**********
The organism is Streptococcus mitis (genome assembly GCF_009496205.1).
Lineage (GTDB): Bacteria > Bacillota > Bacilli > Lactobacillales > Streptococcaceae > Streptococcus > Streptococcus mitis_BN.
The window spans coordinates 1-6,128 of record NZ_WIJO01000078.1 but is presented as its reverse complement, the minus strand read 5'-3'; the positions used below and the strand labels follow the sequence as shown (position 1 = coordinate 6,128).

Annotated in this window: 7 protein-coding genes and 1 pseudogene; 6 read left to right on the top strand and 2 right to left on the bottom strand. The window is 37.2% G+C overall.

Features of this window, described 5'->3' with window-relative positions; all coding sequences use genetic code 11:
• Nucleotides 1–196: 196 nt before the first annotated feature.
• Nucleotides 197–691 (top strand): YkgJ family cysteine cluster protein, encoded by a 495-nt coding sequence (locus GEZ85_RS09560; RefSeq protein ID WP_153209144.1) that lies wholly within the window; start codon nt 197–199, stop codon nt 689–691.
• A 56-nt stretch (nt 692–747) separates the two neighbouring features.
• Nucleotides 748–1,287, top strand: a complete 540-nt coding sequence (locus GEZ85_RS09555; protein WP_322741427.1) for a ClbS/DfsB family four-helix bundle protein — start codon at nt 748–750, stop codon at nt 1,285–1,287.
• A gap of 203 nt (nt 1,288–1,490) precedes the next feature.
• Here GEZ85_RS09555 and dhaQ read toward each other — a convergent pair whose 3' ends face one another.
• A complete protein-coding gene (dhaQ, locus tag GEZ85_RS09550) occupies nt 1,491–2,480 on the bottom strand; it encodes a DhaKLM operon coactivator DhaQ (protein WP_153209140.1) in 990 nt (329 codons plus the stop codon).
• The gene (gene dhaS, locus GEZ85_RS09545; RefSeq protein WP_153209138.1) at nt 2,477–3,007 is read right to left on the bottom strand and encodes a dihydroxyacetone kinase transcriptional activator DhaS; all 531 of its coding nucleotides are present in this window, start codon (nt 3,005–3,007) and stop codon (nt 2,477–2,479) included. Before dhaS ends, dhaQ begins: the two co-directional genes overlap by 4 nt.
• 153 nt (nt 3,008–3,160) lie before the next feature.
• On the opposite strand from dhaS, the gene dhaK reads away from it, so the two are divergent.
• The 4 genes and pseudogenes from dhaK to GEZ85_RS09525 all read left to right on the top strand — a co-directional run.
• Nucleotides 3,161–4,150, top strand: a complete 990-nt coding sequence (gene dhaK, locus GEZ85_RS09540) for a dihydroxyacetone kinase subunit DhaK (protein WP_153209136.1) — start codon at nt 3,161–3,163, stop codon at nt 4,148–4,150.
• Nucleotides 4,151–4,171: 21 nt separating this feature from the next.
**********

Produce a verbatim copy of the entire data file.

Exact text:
The organism is Streptococcus mitis (genome assembly GCF_009496205.1).
Lineage (GTDB): Bacteria > Bacillota > Bacilli > Lactobacillales > Streptococcaceae > Streptococcus > Streptococcus mitis_BN.
The window spans coordinates 1-6,128 of record NZ_WIJO01000078.1 but is presented as its reverse complement, the minus strand read 5'-3'; the positions used below and the strand labels follow the sequence as shown (position 1 = coordinate 6,128).

Annotated in this window: 7 protein-coding genes and 1 pseudogene; 6 read left to right on the top strand and 2 right to left on the bottom strand. The window is 37.2% G+C overall.

Features of this window, described 5'->3' with window-relative positions; all coding sequences use genetic code 11:
• Nucleotides 1–196: 196 nt before the first annotated feature.
• Nucleotides 197–691 (top strand): YkgJ family cysteine cluster protein, encoded by a 495-nt coding sequence (locus GEZ85_RS09560; RefSeq protein ID WP_153209144.1) that lies wholly within the window; start codon nt 197–199, stop codon nt 689–691.
• A 56-nt stretch (nt 692–747) separates the two neighbouring features.
• Nucleotides 748–1,287, top strand: a complete 540-nt coding sequence (locus GEZ85_RS09555; protein WP_322741427.1) for a ClbS/DfsB family four-helix bundle protein — start codon at nt 748–750, stop codon at nt 1,285–1,287.
• A gap of 203 nt (nt 1,288–1,490) precedes the next feature.
• Here GEZ85_RS09555 and dhaQ read toward each other — a convergent pair whose 3' ends face one another.
• A complete protein-coding gene (dhaQ, locus tag GEZ85_RS09550) occupies nt 1,491–2,480 on the bottom strand; it encodes a DhaKLM operon coactivator DhaQ (protein WP_153209140.1) in 990 nt (329 codons plus the stop codon).
• The gene (gene dhaS, locus GEZ85_RS09545; RefSeq protein WP_153209138.1) at nt 2,477–3,007 is read right to left on the bottom strand and encodes a dihydroxyacetone kinase transcriptional activator DhaS; all 531 of its coding nucleotides are present in this window, start codon (nt 3,005–3,007) and stop codon (nt 2,477–2,479) included. Before dhaS ends, dhaQ begins: the two co-directional genes overlap by 4 nt.
• 153 nt (nt 3,008–3,160) lie before the next feature.
• On the opposite strand from dhaS, the gene dhaK reads away from it, so the two are divergent.
• The 4 genes and pseudogenes from dhaK to GEZ85_RS09525 all read left to right on the top strand — a co-directional run.
• Nucleotides 3,161–4,150, top strand: a complete 990-nt coding sequence (gene dhaK, locus GEZ85_RS09540) for a dihydroxyacetone kinase subunit DhaK (protein WP_153209136.1) — start codon at nt 3,161–3,163, stop codon at nt 4,148–4,150.
• Nucleotides 4,151–4,171: 21 nt separating this feature from the next.